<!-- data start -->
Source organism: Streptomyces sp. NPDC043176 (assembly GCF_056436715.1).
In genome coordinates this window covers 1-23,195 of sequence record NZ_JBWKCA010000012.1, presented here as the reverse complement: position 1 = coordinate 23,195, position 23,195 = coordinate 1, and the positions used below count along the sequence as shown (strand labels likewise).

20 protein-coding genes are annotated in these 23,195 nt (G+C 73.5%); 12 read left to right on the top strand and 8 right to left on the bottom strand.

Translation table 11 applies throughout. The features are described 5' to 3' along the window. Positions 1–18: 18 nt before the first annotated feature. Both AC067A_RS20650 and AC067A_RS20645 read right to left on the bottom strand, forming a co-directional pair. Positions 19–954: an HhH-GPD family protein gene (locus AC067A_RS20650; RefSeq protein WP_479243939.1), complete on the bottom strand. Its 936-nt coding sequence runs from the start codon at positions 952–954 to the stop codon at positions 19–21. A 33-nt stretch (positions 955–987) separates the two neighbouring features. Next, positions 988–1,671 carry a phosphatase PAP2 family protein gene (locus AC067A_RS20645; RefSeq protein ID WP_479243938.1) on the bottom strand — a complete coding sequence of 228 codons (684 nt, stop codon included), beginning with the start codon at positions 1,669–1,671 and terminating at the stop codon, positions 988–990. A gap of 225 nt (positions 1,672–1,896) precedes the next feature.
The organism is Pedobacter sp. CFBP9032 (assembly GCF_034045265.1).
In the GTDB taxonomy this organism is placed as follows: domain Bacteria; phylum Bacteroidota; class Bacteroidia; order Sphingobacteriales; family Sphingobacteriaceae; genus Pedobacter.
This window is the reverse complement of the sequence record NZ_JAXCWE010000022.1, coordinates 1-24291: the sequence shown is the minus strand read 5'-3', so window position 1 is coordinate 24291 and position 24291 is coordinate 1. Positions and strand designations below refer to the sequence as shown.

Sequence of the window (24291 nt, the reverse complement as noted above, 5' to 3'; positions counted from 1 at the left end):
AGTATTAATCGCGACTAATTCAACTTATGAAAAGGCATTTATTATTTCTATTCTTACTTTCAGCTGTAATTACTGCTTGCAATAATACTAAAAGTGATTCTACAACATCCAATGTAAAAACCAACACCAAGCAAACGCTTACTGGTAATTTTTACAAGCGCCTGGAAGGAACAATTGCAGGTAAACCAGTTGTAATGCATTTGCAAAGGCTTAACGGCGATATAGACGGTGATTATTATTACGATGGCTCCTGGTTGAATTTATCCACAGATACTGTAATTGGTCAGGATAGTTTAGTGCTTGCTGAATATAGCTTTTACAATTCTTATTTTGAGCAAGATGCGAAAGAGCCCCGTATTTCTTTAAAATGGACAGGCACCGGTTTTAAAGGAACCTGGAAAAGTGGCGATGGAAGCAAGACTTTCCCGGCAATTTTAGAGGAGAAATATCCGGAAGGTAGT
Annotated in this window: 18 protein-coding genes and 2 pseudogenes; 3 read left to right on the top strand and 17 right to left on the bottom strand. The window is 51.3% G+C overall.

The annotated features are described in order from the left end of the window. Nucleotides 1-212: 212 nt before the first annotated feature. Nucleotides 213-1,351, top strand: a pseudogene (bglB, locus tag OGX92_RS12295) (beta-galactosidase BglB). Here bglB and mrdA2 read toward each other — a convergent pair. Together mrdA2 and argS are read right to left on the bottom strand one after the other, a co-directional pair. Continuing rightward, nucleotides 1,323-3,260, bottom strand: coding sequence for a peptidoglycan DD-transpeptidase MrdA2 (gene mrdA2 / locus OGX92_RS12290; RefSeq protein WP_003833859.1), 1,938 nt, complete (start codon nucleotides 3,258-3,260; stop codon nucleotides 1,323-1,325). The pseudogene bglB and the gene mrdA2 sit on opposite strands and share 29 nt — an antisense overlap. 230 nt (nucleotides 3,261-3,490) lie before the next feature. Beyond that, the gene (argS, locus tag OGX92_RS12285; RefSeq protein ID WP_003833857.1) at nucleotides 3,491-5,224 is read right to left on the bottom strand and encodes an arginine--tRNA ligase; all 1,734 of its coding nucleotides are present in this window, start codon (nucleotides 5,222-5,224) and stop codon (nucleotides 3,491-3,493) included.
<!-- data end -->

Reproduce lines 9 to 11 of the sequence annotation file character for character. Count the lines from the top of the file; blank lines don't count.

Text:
AGTATTAATCGCGACTAATTCAACTTATGAAAAGGCATTTATTATTTCTATTCTTACTTTCAGCTGTAATTACTGCTTGCAATAATACTAAAAGTGATTCTACAACATCCAATGTAAAAACCAACACCAAGCAAACGCTTACTGGTAATTTTTACAAGCGCCTGGAAGGAACAATTGCAGGTAAACCAGTTGTAATGCATTTGCAAAGGCTTAACGGCGATATAGACGGTGATTATTATTACGATGGCTCCTGGTTGAATTTATCCACAGATACTGTAATTGGTCAGGATAGTTTAGTGCTTGCTGAATATAGCTTTTACAATTCTTATTTTGAGCAAGATGCGAAAGAGCCCCGTATTTCTTTAAAATGGACAGGCACCGGTTTTAAAGGAACCTGGAAAAGTGGCGATGGAAGCAAGACTTTCCCGGCAATTTTAGAGGAGAAATATCCGGAAGGTAGT
Annotated in this window: 18 protein-coding genes and 2 pseudogenes; 3 read left to right on the top strand and 17 right to left on the bottom strand. The window is 51.3% G+C overall.

The annotated features are described in order from the left end of the window. Nucleotides 1-212: 212 nt before the first annotated feature. Nucleotides 213-1,351, top strand: a pseudogene (bglB, locus tag OGX92_RS12295) (beta-galactosidase BglB). Here bglB and mrdA2 read toward each other — a convergent pair. Together mrdA2 and argS are read right to left on the bottom strand one after the other, a co-directional pair. Continuing rightward, nucleotides 1,323-3,260, bottom strand: coding sequence for a peptidoglycan DD-transpeptidase MrdA2 (gene mrdA2 / locus OGX92_RS12290; RefSeq protein WP_003833859.1), 1,938 nt, complete (start codon nucleotides 3,258-3,260; stop codon nucleotides 1,323-1,325). The pseudogene bglB and the gene mrdA2 sit on opposite strands and share 29 nt — an antisense overlap. 230 nt (nucleotides 3,261-3,490) lie before the next feature. Beyond that, the gene (argS, locus tag OGX92_RS12285; RefSeq protein ID WP_003833857.1) at nucleotides 3,491-5,224 is read right to left on the bottom strand and encodes an arginine--tRNA ligase; all 1,734 of its coding nucleotides are present in this window, start codon (nucleotides 5,222-5,224) and stop codon (nucleotides 3,491-3,493) included.